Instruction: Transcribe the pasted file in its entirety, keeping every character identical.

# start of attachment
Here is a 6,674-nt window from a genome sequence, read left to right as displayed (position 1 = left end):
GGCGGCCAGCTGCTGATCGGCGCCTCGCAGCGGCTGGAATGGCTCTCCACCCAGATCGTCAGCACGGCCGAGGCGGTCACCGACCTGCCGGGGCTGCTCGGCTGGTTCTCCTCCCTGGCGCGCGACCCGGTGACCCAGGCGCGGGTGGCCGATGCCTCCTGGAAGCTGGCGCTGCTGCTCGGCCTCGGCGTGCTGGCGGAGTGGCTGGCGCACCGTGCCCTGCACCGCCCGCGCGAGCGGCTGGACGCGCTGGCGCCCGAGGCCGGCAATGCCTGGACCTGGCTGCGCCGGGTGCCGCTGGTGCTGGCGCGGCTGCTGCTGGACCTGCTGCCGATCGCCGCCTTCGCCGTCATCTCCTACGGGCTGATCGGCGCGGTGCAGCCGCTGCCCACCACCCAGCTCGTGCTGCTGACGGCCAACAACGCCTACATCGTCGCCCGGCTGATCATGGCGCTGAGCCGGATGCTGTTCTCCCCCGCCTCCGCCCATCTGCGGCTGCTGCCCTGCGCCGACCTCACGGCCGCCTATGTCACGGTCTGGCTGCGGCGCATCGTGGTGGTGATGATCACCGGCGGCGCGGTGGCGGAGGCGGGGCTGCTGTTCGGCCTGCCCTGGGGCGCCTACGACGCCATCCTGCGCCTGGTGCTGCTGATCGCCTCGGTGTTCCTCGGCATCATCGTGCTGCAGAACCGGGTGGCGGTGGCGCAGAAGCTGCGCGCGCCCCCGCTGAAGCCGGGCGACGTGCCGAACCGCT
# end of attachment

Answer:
Here is a 6,674-nt window from a genome sequence, read left to right as displayed (position 1 = left end):
GGCGGCCAGCTGCTGATCGGCGCCTCGCAGCGGCTGGAATGGCTCTCCACCCAGATCGTCAGCACGGCCGAGGCGGTCACCGACCTGCCGGGGCTGCTCGGCTGGTTCTCCTCCCTGGCGCGCGACCCGGTGACCCAGGCGCGGGTGGCCGATGCCTCCTGGAAGCTGGCGCTGCTGCTCGGCCTCGGCGTGCTGGCGGAGTGGCTGGCGCACCGTGCCCTGCACCGCCCGCGCGAGCGGCTGGACGCGCTGGCGCCCGAGGCCGGCAATGCCTGGACCTGGCTGCGCCGGGTGCCGCTGGTGCTGGCGCGGCTGCTGCTGGACCTGCTGCCGATCGCCGCCTTCGCCGTCATCTCCTACGGGCTGATCGGCGCGGTGCAGCCGCTGCCCACCACCCAGCTCGTGCTGCTGACGGCCAACAACGCCTACATCGTCGCCCGGCTGATCATGGCGCTGAGCCGGATGCTGTTCTCCCCCGCCTCCGCCCATCTGCGGCTGCTGCCCTGCGCCGACCTCACGGCCGCCTATGTCACGGTCTGGCTGCGGCGCATCGTGGTGGTGATGATCACCGGCGGCGCGGTGGCGGAGGCGGGGCTGCTGTTCGGCCTGCCCTGGGGCGCCTACGACGCCATCCTGCGCCTGGTGCTGCTGATCGCCTCGGTGTTCCTCGGCATCATCGTGCTGCAGAACCGGGTGGCGGTGGCGCAGAAGCTGCGCGCGCCCCCGCTGAAGCCGGGCGACGTGCCGAACCGCT